This is my most recently completed project. “Complete” is a fairly subjective word though, as the likelihood that I pop the top on my Atari 7800 again soon is fairly high. The point of this project was to install the Atari UAV board inside my 7800 in order to get a much better video signal out of it.
The Atari 7800 only supported one type of video output signal, ye olde radio frequency modulator. You may remember the box doohickey you’d screw into your TV’s coaxial connector from the NES. The 7800 has the same thing, except the box is integrated into the console itself. This is, in fact, the worst consumer standard for video (and audio) output. It combines all the signals into a single crappy signal that is then adjusted (magically) to appear on channel 3 of your old-ass television. Needless to say, this doesn’t look great on a modern digital television. It really never looked good on older analog TVs either, but our expectations have changed since the 80s.
Bryan on the AtariAge forum sells a ~$25 modification kit he’s designed to tap into the mainboard of various Atari console and computers, and skip the RF interface altogether, giving you access to both a very nice S-Video as well as a less-nice-but-still-good composite video signal. The forum post has lots of images to pore over, if you’re so inclined. I was after the S-Video signal, myself, as I have a Trinitron CRT television that supports this signal type, and I’m about to procure a Panasonic BT-M1390Y Color Video Monitor, which also supports S-Video.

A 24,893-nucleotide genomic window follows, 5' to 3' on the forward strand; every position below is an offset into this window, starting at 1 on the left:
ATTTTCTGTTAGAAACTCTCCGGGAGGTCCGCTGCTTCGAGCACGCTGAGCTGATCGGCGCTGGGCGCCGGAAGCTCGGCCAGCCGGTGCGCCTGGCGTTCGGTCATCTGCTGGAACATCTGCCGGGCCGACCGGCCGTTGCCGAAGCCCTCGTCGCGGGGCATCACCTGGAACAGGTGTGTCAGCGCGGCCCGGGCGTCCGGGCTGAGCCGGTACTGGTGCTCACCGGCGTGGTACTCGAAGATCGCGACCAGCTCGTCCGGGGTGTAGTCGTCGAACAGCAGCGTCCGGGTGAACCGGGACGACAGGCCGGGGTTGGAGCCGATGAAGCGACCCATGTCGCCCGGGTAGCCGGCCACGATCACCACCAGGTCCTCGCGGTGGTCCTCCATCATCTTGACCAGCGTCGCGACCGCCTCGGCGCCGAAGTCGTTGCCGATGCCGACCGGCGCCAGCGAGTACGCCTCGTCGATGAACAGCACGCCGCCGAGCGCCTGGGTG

There really wasn’t that much to the installation of the board itself. I decided to pull out the RF adapter altogether, and place the board in its location. The only things I had any issues with were mechanical in nature. For whatever reason, mechanical stuff is just not my forte. When I was ready to install this sucker, I realized it didn’t come with any of the mechanical parts, like the s-video plug or the rca jacks, so I had to order them from an electronics compoenent distributor. Once I received them, I went to work figuring out where I wanted the plugs located. After that, I just started drilling on the case, because I’m an idiot. One mistake I made was not giving adequate spacing between the RCA jacks, so the audio left + right jacks are too close together and it’s a real squeeze to get both plugs in. Also, the jacks are low enough on the slope of the case that it’s an issue to have them plugged in and not propping up the entire case like a bike kickstand. Also, I tried to eyeball the placement for the center of the s-video jack drill-out, and I was way off. I ended up needing to use a dremel to fix it, which fortunately came out alright.
The last little thing was that the audio lines don’t go through the video board, and instead are just tapped from the mainboard and are expected to go to a 10uF capacitor before the jacks. I didn’t order that, but luckily I had some on-hand from my now-ancient ECE undergrad toolbox.
Overall, I’d give myself like a 2/5 for planning, but everything worked out OK in the end, as I have the sharpest 7800 pixels you’ve ever seen. You could cut yourself on them. They’re gonna look even more awesome once I receive my Panasonic monitor. I didn’t grab any “before” shots (see? more proof of poor planning), so here’s a couple I found online.
UPDATE: I have now received the aformentioned monitor, and took some pictures of the project.
Close-up of the added jacks
RCA Jacks are too close together
Also, when cables are plugged in, you get this kickstand effect
Here’s some adapters to ‘fix’ the kickstand effect
Atari 7800 back in its home
S-Video input on my new Panasonic BT-H1390Y
Close-up of Mario chillin’ out